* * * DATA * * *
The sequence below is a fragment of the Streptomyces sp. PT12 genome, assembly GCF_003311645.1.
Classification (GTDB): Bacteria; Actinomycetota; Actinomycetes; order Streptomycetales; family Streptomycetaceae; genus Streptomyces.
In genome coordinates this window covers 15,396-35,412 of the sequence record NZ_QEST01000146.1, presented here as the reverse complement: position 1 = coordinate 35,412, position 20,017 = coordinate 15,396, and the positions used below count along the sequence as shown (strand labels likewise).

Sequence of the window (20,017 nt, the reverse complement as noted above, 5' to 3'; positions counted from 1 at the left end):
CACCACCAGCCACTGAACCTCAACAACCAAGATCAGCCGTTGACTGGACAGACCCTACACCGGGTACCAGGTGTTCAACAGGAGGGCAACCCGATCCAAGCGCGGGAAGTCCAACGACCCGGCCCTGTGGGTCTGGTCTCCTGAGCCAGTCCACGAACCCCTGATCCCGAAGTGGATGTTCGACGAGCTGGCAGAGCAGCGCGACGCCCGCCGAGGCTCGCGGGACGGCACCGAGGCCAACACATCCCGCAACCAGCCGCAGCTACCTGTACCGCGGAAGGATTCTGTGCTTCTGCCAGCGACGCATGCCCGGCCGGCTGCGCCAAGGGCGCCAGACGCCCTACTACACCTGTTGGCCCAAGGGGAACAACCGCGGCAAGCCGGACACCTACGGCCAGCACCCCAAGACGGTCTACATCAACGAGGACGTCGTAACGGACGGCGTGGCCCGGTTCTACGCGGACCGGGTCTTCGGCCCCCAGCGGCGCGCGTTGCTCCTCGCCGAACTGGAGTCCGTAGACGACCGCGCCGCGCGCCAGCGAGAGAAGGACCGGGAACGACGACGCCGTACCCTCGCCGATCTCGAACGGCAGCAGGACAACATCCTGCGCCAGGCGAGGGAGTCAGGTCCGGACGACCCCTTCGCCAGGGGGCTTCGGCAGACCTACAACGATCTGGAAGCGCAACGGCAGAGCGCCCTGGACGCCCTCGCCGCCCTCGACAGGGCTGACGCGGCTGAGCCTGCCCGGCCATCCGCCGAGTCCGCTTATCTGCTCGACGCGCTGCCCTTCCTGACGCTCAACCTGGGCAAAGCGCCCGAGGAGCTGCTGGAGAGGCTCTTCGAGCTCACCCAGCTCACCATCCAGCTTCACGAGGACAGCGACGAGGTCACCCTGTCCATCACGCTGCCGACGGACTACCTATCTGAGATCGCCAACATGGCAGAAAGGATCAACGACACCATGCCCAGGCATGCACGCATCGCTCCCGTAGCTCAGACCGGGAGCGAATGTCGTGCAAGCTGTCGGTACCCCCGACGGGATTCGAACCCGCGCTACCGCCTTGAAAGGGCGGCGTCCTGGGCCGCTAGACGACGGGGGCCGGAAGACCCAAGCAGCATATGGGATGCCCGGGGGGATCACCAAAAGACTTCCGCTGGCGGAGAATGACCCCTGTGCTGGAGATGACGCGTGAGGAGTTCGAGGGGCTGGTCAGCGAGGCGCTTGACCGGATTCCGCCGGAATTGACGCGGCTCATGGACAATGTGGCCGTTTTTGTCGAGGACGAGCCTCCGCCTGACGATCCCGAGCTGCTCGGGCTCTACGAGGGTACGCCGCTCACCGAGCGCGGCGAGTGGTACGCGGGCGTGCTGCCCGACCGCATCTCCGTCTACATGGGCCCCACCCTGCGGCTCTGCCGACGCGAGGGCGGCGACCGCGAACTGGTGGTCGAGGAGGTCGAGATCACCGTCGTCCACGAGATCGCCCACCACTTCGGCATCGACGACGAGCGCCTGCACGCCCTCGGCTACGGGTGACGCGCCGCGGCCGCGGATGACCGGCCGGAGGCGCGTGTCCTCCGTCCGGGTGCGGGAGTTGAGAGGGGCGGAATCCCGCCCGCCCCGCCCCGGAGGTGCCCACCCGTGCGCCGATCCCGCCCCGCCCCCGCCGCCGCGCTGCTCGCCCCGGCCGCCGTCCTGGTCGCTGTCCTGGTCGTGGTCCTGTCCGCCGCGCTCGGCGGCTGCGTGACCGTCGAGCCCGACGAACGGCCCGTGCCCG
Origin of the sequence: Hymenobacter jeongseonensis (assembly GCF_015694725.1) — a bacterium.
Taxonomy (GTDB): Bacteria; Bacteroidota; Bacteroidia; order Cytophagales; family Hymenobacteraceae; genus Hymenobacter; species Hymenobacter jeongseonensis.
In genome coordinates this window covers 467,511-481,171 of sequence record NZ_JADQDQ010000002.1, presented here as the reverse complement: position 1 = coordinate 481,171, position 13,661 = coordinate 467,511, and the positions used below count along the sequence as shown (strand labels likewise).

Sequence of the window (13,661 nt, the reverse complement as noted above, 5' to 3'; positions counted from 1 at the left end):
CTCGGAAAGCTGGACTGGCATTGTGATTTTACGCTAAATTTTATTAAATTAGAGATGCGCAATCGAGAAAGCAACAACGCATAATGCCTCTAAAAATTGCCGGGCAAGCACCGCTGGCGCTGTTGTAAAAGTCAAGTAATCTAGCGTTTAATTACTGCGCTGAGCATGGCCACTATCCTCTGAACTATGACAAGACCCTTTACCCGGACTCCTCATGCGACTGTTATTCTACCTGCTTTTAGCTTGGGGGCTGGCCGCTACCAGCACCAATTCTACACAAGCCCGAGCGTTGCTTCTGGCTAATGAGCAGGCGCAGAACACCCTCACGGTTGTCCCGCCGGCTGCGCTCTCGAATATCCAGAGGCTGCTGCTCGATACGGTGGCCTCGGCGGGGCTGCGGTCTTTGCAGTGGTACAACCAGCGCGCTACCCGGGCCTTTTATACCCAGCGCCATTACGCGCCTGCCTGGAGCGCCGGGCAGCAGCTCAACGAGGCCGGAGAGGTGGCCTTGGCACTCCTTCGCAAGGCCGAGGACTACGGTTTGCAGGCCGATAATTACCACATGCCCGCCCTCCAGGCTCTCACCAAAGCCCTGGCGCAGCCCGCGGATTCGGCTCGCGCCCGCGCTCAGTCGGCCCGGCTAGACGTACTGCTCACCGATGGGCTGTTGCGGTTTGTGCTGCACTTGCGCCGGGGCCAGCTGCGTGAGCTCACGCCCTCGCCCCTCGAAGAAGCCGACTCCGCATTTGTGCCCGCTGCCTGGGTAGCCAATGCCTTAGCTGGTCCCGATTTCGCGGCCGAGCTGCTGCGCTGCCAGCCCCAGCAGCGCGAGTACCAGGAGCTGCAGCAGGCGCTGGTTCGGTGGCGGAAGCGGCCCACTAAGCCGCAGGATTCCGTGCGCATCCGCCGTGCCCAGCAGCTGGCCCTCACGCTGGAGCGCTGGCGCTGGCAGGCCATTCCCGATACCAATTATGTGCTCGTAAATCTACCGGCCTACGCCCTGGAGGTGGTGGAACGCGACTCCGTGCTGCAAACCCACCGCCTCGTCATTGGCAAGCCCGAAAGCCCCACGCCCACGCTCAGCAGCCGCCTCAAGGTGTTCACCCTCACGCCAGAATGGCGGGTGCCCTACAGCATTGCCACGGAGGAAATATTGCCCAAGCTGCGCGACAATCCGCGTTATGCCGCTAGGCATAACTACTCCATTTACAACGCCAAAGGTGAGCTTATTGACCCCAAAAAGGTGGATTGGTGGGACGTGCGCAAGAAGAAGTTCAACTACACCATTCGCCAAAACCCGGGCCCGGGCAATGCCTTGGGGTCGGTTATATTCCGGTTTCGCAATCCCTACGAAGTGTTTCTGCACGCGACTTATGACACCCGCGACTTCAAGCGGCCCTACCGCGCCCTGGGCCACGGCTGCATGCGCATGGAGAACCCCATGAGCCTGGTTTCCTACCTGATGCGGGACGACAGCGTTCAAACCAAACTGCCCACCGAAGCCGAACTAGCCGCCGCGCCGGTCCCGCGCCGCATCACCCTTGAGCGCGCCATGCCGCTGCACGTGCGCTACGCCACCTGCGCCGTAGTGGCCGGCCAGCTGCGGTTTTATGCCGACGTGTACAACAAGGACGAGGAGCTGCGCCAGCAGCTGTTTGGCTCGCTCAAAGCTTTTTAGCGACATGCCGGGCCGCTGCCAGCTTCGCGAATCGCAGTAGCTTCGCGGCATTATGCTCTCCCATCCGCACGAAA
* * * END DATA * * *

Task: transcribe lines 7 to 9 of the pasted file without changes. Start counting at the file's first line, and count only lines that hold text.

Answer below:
Taxonomy (GTDB): Bacteria; Bacteroidota; Bacteroidia; order Cytophagales; family Hymenobacteraceae; genus Hymenobacter; species Hymenobacter jeongseonensis.
In genome coordinates this window covers 467,511-481,171 of sequence record NZ_JADQDQ010000002.1, presented here as the reverse complement: position 1 = coordinate 481,171, position 13,661 = coordinate 467,511, and the positions used below count along the sequence as shown (strand labels likewise).

Sequence of the window (13,661 nt, the reverse complement as noted above, 5' to 3'; positions counted from 1 at the left end):